No Cry Wolves

Scientists May Have Found
Cure for Excessive Hairiness

It’s a fact of the human condition that one is never satisfied with what nature gave him or her. Bald people miss terribly the days when their flocks would fly in the wind and the bathroom sink would clog up with their hair. Short, or rather, vertically-challenged citizens would love to add a few inches to their stature. And they often do, with the help of discreet high heels.
But you won’t hear a single complaint from Supatra “Nat” Sasuphan, a smiling 11-year old from Thailand, who has “hypertrichosis,” which causes excessive hairiness and is sometimes referred to as werewolf syndrome. And Mexico-born Larry Gomez, well, if he once disliked his own hairiness, he got over it and today makes a living out of it: he’s a circus performer in Venice Beach, California.
Both won mentions on the Guinness Book of Records for being the world’s hairiest girl and boy. Now they’re poised to make history again, sort of. Researchers have found that their condition may be caused by an extra chunk of genes on the X chromosome. The culprit may be a gene called SOX3, which is known to play a role in hair growth.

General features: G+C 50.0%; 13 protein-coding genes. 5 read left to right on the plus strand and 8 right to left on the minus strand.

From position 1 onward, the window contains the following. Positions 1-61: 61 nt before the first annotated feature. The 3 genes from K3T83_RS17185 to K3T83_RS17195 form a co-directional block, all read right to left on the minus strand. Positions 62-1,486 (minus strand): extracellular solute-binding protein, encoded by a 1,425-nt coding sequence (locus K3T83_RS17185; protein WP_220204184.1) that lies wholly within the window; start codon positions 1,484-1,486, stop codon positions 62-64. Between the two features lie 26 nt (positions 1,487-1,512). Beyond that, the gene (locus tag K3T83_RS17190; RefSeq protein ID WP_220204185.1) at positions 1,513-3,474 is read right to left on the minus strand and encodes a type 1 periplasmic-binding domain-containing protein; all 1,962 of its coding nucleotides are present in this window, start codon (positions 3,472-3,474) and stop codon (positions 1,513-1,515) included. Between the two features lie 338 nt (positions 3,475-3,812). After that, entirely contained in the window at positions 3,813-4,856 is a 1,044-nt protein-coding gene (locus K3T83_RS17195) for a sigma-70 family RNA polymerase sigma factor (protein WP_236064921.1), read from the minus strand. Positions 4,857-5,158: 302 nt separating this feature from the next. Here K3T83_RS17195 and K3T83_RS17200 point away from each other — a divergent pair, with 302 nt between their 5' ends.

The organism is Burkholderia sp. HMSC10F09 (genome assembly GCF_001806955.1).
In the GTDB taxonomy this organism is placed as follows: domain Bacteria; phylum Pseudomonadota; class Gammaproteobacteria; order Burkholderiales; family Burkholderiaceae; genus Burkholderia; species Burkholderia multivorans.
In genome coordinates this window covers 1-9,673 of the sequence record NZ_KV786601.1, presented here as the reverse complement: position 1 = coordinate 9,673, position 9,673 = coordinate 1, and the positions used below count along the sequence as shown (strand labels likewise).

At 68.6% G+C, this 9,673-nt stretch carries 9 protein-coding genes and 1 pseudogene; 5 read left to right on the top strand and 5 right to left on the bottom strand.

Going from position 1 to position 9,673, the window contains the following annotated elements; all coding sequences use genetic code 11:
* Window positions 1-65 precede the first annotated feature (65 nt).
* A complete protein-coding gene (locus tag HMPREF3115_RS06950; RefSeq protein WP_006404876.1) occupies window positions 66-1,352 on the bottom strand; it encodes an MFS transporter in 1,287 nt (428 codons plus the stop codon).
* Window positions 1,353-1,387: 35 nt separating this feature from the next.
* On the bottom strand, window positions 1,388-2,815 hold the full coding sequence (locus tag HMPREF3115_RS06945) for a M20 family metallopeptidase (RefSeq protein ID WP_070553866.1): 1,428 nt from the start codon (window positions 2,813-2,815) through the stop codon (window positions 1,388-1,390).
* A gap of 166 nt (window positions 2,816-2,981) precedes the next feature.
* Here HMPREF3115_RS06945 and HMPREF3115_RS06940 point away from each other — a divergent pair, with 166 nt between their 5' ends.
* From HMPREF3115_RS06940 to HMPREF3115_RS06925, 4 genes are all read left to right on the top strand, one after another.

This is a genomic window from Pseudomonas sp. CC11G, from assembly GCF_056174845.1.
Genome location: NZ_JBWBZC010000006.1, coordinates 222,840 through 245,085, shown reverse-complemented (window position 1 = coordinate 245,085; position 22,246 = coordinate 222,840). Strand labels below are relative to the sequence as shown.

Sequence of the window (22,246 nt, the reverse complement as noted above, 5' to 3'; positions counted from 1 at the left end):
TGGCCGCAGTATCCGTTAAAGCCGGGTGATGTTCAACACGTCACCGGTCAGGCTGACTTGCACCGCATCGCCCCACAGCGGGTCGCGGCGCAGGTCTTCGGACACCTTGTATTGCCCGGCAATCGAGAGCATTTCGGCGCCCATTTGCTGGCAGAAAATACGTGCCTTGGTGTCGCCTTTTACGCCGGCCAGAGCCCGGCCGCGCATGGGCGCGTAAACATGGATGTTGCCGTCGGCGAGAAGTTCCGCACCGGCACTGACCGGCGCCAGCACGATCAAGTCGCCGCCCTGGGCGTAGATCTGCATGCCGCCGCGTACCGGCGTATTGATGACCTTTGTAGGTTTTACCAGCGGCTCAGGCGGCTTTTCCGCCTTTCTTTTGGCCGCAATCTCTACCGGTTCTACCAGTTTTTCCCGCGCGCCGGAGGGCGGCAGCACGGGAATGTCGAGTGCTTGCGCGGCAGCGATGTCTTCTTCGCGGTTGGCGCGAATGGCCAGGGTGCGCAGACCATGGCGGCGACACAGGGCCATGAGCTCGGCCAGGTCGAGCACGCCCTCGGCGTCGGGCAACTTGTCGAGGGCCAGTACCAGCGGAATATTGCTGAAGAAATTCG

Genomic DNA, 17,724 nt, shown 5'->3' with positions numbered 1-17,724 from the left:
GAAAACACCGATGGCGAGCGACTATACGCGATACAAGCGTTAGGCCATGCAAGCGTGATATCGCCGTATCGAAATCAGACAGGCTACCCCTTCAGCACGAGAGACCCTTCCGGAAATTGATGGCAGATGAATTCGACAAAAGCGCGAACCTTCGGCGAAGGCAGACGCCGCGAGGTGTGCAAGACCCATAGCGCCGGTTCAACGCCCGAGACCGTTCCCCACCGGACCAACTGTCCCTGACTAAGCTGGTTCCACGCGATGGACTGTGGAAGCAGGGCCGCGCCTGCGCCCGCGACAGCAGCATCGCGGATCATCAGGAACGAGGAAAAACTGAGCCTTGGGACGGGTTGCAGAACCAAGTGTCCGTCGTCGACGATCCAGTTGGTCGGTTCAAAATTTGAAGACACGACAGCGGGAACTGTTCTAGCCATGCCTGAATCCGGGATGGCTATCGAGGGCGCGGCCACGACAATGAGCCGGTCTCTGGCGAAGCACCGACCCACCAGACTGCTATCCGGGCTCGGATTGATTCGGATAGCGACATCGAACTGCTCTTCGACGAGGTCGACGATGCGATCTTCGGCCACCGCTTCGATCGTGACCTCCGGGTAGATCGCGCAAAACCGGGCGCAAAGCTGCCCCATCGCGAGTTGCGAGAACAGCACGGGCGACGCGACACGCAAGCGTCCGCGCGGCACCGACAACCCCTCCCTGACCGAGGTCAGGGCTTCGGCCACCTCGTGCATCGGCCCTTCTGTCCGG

From finding the cause to a cure, it may be a long while, and the most that Supatra and Larry may expect is that they will be treated in time to prevent to pass their gene to their kids. Personally, they seem to both bask in the public attention, and even though their condition is rare, they’re not the only ones who have it.
Chances are, they’ll grow to live productive lives, which is great and should teach us a lot. Just between us, we sometimes doubt will be ever able to leave home with just the way we look in the mirror. Fortunately, most days we forget and go on and, well, forget it. Now, when we don’t, we can always think about Supatra and Larry, and their future progeny.
Ah, but if at least nature had given us their brand of optimism…

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